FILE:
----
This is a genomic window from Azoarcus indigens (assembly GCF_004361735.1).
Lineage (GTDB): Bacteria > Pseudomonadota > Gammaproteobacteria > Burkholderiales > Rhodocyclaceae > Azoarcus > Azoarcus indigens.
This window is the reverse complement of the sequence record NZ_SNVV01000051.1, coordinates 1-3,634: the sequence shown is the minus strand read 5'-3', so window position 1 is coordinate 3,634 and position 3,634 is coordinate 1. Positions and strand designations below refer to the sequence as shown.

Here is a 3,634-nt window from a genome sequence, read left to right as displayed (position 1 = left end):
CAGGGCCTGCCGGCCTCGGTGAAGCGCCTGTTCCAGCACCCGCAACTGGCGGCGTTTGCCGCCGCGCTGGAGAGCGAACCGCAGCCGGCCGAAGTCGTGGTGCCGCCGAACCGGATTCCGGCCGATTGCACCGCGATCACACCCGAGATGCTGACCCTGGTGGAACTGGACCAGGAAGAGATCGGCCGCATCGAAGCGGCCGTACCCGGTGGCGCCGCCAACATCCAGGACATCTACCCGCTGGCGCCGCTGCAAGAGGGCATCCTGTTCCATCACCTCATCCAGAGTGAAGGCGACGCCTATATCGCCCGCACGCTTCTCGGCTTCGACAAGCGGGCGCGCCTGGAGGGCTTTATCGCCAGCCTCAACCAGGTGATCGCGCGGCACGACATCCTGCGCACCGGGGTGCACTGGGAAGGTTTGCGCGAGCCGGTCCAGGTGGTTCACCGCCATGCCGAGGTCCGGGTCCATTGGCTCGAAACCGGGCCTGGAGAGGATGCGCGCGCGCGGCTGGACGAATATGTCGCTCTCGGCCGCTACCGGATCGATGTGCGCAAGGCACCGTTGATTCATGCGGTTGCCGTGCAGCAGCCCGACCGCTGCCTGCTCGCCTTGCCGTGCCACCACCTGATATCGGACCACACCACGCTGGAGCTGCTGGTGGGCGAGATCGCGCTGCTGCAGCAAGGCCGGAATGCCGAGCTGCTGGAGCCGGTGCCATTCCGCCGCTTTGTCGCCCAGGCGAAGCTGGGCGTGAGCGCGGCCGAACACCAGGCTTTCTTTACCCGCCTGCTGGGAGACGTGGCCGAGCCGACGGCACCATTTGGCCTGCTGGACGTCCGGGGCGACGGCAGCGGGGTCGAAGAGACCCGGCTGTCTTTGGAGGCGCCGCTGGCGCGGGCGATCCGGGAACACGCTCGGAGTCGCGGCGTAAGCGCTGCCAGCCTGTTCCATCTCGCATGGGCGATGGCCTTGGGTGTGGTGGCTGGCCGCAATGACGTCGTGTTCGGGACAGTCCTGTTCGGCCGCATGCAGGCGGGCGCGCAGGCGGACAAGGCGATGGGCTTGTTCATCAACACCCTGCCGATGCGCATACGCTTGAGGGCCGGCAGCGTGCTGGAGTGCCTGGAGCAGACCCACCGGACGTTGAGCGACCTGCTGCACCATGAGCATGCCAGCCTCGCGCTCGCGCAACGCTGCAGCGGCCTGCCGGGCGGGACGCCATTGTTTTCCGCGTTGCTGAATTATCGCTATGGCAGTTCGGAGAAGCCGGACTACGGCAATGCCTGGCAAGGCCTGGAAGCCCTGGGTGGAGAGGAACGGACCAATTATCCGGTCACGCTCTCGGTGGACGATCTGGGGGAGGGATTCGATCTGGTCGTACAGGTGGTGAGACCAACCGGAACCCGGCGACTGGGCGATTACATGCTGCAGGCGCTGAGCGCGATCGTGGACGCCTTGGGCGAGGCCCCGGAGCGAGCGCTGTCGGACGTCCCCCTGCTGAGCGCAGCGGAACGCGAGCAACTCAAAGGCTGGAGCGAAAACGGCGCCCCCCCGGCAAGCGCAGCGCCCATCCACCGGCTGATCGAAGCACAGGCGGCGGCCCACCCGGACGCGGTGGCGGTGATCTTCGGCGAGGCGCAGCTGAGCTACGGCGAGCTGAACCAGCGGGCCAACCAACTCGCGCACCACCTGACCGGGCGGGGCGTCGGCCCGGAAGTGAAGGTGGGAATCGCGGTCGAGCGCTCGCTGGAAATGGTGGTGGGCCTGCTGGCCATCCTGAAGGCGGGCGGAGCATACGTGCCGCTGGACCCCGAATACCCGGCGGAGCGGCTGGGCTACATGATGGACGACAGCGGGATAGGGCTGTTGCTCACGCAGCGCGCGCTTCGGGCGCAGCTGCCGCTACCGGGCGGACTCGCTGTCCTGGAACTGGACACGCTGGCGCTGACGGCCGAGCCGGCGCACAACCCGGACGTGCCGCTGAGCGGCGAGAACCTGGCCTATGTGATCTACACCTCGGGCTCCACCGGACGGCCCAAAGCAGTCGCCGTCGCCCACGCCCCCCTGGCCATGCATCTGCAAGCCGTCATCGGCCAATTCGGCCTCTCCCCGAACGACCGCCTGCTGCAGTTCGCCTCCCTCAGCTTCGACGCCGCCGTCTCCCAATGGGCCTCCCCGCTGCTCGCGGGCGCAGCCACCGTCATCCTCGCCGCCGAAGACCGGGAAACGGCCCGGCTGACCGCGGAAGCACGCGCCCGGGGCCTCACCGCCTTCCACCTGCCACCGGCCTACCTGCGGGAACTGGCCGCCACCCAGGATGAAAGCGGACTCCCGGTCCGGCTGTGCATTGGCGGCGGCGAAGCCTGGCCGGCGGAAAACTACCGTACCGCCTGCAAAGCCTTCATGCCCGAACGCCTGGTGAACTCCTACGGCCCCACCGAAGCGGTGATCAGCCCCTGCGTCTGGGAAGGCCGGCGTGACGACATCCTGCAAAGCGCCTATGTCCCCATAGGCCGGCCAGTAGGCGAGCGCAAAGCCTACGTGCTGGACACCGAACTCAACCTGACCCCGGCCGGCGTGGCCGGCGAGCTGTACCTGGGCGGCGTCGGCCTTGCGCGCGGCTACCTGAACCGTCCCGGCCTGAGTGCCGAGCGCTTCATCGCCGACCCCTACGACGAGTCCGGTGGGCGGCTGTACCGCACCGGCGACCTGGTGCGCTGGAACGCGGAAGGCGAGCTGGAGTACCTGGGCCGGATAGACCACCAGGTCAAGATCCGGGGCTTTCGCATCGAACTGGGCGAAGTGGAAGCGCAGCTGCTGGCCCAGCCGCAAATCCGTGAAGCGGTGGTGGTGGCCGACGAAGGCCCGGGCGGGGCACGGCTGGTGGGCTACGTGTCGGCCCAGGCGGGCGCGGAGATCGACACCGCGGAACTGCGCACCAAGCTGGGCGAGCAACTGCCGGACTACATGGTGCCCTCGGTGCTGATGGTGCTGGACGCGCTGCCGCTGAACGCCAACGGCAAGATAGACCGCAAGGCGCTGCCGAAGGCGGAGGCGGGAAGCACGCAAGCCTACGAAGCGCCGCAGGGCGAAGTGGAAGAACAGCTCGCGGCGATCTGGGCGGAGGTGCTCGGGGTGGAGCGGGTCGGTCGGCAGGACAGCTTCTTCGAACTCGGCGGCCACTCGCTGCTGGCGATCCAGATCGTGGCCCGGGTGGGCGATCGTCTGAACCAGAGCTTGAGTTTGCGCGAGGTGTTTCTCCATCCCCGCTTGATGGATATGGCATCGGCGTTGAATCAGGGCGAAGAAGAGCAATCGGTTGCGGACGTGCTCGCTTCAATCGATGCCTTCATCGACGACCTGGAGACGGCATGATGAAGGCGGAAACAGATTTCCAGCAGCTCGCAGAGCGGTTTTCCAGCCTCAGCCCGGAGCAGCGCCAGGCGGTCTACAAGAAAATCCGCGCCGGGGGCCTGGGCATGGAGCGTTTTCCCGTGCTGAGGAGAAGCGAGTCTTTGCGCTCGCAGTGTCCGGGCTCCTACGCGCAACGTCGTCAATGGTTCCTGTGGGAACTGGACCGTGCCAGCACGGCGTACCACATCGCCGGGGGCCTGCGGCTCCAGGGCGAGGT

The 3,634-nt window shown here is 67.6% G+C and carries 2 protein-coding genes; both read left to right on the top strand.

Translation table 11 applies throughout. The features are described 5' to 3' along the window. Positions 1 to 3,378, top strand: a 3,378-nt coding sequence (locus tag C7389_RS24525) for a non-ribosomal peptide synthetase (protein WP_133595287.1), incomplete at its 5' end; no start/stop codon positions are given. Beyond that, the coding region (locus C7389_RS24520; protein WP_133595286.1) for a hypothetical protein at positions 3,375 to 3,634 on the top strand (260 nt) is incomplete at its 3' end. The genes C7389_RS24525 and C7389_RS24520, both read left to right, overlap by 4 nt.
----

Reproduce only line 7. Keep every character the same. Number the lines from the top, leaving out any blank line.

Translation table 11 applies throughout. The features are described 5' to 3' along the window. Positions 1 to 3,378, top strand: a 3,378-nt coding sequence (locus tag C7389_RS24525) for a non-ribosomal peptide synthetase (protein WP_133595287.1), incomplete at its 5' end; no start/stop codon positions are given. Beyond that, the coding region (locus C7389_RS24520; protein WP_133595286.1) for a hypothetical protein at positions 3,375 to 3,634 on the top strand (260 nt) is incomplete at its 3' end. The genes C7389_RS24525 and C7389_RS24520, both read left to right, overlap by 4 nt.